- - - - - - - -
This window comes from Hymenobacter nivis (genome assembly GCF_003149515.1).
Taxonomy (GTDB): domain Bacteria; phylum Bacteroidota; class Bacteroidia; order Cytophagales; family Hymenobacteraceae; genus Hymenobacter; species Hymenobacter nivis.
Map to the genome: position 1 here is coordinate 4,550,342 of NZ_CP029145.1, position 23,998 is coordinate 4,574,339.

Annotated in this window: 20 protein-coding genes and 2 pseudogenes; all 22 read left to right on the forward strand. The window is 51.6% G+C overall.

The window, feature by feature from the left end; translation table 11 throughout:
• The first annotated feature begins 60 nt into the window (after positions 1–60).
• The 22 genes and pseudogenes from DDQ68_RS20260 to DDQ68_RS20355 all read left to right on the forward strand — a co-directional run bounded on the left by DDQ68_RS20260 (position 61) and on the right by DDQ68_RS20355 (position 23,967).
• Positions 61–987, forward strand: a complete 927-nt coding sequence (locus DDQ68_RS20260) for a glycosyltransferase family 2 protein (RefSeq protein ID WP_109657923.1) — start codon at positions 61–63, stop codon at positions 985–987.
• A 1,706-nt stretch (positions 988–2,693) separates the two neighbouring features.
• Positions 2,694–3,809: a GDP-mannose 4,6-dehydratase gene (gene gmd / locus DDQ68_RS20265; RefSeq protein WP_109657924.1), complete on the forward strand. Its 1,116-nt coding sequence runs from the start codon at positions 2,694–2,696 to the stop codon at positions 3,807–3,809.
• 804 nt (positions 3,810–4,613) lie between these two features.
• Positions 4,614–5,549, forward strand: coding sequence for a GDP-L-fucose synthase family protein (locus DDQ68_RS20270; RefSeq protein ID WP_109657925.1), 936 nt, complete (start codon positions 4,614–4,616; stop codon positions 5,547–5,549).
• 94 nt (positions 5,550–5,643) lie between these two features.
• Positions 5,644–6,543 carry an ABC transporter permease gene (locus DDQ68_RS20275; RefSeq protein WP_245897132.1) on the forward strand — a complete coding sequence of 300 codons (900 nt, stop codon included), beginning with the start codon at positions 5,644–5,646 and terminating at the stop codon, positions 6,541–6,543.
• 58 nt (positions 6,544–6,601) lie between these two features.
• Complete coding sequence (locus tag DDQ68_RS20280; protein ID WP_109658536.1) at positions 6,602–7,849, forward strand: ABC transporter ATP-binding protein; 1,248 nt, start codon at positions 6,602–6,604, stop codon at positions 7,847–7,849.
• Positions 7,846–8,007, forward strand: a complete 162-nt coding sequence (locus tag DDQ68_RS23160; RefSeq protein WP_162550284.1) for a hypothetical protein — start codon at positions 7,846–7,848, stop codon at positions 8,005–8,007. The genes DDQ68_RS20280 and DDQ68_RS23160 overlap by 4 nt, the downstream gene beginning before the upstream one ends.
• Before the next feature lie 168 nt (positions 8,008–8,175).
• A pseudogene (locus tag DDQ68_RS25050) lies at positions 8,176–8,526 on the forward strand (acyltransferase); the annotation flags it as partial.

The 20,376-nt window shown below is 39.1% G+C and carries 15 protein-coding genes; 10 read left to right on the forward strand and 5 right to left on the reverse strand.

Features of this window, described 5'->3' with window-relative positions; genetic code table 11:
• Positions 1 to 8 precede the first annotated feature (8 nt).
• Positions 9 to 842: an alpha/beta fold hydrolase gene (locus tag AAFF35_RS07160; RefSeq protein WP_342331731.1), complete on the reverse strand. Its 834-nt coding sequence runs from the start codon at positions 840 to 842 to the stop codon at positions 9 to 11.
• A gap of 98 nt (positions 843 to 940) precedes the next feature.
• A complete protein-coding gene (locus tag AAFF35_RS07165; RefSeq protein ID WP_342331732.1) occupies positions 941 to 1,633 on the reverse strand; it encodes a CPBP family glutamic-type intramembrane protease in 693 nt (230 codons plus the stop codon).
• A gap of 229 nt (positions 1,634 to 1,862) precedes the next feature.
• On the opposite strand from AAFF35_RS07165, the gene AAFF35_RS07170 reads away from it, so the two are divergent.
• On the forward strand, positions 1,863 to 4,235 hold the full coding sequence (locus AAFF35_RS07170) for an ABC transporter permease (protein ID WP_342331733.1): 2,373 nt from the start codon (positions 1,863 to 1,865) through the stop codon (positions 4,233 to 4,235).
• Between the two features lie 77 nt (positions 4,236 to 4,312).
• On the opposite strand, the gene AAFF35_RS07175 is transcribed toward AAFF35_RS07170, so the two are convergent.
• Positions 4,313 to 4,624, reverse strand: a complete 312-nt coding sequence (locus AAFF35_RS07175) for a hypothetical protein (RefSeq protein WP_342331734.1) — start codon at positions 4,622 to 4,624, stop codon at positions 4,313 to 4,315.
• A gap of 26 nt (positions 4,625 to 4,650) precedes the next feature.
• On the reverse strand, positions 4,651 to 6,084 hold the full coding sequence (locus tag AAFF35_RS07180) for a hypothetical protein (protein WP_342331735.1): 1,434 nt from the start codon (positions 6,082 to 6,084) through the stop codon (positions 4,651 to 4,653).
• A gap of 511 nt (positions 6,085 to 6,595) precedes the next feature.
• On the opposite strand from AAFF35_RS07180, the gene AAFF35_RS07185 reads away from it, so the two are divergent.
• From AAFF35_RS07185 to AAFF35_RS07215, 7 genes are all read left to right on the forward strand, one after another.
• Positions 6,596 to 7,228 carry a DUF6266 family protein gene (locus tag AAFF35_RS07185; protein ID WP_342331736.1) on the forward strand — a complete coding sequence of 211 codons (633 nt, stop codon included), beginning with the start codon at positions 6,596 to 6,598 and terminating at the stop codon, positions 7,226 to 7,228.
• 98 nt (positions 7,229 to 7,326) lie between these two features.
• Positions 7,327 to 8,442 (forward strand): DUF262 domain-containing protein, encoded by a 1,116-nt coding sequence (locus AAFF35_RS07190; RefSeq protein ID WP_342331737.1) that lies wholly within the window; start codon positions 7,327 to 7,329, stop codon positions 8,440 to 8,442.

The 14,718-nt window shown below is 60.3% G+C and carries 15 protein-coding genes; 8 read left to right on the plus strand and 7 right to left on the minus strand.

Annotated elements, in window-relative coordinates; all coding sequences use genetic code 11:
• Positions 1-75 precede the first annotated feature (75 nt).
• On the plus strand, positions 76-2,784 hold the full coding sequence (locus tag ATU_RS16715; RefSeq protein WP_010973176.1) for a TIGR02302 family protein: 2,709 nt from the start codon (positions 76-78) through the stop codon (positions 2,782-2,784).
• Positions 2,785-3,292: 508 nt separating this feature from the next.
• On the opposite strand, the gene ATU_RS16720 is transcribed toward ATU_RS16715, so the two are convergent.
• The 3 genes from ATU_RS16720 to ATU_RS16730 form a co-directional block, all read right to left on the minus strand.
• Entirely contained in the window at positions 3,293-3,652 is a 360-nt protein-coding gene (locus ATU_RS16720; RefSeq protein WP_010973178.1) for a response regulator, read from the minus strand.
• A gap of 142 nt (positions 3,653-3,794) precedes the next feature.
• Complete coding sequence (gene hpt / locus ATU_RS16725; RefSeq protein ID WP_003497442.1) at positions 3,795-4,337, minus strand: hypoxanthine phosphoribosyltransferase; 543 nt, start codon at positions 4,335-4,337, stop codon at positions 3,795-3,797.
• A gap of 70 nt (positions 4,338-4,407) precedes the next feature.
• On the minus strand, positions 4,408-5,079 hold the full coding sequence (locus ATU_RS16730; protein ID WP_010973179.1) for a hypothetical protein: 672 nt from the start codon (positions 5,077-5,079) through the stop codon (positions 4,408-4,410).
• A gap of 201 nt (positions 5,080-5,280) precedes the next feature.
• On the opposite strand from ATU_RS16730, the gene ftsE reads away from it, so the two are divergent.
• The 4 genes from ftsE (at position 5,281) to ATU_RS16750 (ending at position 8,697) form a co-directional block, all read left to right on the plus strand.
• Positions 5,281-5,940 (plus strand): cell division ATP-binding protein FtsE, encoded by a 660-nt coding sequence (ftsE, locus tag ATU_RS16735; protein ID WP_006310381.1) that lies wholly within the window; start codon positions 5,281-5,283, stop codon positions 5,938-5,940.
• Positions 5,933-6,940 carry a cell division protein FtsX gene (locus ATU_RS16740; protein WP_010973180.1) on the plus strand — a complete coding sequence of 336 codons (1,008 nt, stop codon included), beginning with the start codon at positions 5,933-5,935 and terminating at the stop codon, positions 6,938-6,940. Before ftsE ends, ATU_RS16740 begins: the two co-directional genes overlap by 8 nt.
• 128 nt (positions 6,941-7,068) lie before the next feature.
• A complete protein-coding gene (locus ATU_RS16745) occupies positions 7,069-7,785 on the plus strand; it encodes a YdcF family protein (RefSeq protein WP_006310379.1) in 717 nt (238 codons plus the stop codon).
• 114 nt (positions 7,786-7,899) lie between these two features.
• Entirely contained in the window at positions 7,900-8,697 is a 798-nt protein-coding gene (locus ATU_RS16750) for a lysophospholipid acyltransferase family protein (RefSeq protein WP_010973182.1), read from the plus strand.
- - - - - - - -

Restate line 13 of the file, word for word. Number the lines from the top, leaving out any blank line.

• 94 nt (positions 5,550–5,643) lie between these two features.